If we see all the stuff written about past civilisations, all dug up from the ruins, often when those now living in those places have no idea about them, no memory, no stories, just some stones they might have found and used as foundations for their own houses, we see how fragile, how faint is the mark of these societies, really. They disappeared most of the time.
So what if we disappear too?
In the past, the people subjugated by these states didn’t all die – many or most escaped back to a former type of life, and were probably happier for it, definitely better off in terms of diet and health. So why lament the demise of the rulers?
I live in this world, of course. I am dependent upon it. If it were all to disappear tomorrow – as I said back on New Years Eve 1999, when we wondered if the Year 2000 bug would stop the world – then I’d be dead in a matter of months. I can’t just walk away from the status quo, go and grow beans and catch animals. I am attached to the technology for life, and though I teach my children about wildlife which might help them when the cities are destroyed, my daughter is equally diabetic and unless I learn how to distil insulin from dead deer and rabbits, we’ll be as dead as anyone else when the disaster hits.
But people will survive.
Some will walk away, south or north where the weather is better. Humanity will continue, just as it did after the collapse of other societies. Some people will remember how to live outside the shelter of our cities and society. Apart from the plastic everywhere, this small snapshot of history will become as forgotten as the rest.
Our descendants, if we have them, will build their cities on top of ours, like we have on others, so our buildings will be discovered accidentally some day like we find the remains of the Roman walls and medieval castles when we dig out subterranean car parks.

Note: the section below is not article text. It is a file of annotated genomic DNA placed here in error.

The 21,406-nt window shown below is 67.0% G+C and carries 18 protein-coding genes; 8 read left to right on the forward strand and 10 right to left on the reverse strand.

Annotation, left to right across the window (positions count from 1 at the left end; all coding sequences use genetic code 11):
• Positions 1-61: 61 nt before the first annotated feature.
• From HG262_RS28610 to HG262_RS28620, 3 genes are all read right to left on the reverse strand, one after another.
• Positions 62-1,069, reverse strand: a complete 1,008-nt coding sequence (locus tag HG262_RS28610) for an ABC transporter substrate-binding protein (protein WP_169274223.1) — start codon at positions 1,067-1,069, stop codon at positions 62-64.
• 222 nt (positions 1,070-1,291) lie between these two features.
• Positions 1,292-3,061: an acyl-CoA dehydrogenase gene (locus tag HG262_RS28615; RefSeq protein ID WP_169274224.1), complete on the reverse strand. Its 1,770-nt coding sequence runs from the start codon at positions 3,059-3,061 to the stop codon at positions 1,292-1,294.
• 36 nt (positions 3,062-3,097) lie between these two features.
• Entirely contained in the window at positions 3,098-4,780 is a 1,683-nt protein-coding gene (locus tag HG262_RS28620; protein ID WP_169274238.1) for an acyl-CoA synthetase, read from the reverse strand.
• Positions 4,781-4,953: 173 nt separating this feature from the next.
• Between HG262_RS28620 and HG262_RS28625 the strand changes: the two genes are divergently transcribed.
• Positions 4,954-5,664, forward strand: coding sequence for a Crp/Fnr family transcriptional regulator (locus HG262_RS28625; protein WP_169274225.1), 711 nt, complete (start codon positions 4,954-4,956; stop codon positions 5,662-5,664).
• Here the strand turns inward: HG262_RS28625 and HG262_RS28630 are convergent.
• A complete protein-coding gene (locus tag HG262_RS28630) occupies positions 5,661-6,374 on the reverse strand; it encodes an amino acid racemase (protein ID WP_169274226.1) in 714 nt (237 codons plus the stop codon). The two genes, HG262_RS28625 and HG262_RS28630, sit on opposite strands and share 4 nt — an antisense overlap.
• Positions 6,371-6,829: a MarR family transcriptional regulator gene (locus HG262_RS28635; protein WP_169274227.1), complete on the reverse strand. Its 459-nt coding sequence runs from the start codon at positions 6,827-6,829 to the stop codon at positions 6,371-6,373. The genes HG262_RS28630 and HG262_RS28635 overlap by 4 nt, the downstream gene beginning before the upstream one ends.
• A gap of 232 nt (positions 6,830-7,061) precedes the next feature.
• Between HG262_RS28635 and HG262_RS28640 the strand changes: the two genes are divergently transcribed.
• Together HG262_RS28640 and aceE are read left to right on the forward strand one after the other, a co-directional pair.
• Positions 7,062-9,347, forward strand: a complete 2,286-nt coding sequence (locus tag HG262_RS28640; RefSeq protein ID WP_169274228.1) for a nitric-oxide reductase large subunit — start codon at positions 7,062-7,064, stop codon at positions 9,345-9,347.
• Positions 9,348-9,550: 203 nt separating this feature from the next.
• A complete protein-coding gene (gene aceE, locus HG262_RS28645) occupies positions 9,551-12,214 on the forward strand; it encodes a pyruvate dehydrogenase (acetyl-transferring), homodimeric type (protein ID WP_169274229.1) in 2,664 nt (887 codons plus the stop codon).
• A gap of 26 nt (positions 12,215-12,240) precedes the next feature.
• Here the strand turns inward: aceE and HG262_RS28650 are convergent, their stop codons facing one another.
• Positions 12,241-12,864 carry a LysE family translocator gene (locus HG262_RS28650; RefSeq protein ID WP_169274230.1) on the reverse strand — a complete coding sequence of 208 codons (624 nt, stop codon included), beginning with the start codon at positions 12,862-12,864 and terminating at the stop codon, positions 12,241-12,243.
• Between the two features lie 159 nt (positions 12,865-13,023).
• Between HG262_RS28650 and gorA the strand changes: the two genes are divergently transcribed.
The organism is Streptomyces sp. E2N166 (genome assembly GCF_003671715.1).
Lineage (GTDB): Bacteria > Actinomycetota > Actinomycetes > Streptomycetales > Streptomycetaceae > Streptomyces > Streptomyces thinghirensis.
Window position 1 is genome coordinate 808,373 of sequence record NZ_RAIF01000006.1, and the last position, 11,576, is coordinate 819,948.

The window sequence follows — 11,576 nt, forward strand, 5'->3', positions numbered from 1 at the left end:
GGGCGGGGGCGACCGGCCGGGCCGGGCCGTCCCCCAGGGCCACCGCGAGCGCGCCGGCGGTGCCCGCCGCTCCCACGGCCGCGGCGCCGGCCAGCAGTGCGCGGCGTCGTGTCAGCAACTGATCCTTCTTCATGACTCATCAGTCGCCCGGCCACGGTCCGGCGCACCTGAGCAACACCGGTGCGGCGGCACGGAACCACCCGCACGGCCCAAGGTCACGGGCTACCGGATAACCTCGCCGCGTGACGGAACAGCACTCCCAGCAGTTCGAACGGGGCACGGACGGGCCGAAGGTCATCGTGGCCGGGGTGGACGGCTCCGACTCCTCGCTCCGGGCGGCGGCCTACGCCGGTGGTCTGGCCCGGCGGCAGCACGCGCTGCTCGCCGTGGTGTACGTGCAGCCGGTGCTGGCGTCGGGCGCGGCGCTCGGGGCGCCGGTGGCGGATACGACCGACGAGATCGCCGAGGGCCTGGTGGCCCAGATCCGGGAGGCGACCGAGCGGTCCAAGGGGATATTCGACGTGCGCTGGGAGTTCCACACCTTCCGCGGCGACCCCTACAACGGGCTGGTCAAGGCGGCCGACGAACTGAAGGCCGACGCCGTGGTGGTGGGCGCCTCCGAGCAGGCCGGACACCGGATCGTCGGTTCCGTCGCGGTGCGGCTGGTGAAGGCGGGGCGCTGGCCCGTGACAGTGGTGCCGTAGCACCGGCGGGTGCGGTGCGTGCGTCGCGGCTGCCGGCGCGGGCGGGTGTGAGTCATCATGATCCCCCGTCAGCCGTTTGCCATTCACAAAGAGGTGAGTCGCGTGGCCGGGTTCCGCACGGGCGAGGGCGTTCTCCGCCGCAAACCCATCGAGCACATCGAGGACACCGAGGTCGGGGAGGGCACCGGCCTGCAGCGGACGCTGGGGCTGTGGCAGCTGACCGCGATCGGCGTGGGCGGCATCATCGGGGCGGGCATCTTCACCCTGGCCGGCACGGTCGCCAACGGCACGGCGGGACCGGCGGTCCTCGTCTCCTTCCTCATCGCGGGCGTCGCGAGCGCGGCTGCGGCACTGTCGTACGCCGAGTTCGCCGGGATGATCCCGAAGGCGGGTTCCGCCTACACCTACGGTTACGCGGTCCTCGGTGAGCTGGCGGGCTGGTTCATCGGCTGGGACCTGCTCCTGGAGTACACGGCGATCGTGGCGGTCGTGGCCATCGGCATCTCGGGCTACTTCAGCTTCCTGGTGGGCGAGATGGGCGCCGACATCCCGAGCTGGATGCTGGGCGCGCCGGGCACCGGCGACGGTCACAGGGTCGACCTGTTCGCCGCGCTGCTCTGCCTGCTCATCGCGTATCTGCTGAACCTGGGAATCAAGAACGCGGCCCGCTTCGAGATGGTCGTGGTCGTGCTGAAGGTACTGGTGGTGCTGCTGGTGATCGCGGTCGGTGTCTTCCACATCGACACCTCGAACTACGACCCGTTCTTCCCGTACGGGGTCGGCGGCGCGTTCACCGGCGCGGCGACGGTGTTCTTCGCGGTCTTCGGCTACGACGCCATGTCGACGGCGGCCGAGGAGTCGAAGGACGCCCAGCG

The beech trees will survive, shifting north and south, possibly all the way to Antarctica, where they once grew before during a time when the world had a similar atmospheric CO2level to today. Most of the other plants will probably struggle on, too, though much of the fauna will die out, to be replaced eventually in time by other species.
It’s a real fucking pity, a goddam waste, that we allow this to happen. It’s stupid, stupid, stupid, to quote some fuckwit from the annals of insurance fraud. The age of stupid, like the documentary.
We could keep the world looking the way we want it if we move our asses.
To allow it to change from how it suits us is like letting the house burn down because you’re too lazy to pick up a fire extinguisher.
I remember visiting Niagara Falls years ago, and being told that the quantity of water allowed to flow is much reduced not just to produce electricity, but to ensure that erosion doesn’t move the falls upstream – which would mean having to move the viewing platforms from where they are now. And that would be silly.
If that kind of sense was applied to our current problems, we would see a lot more action on the climate change front.
Our society might have a sea-change in our economic activities, but it will be unnoticeable on a grand scale, just like the difference between agriculture in England growing turnips in the 18thcentury is indistinguishable from growing grain in Egypt two thousand years ago.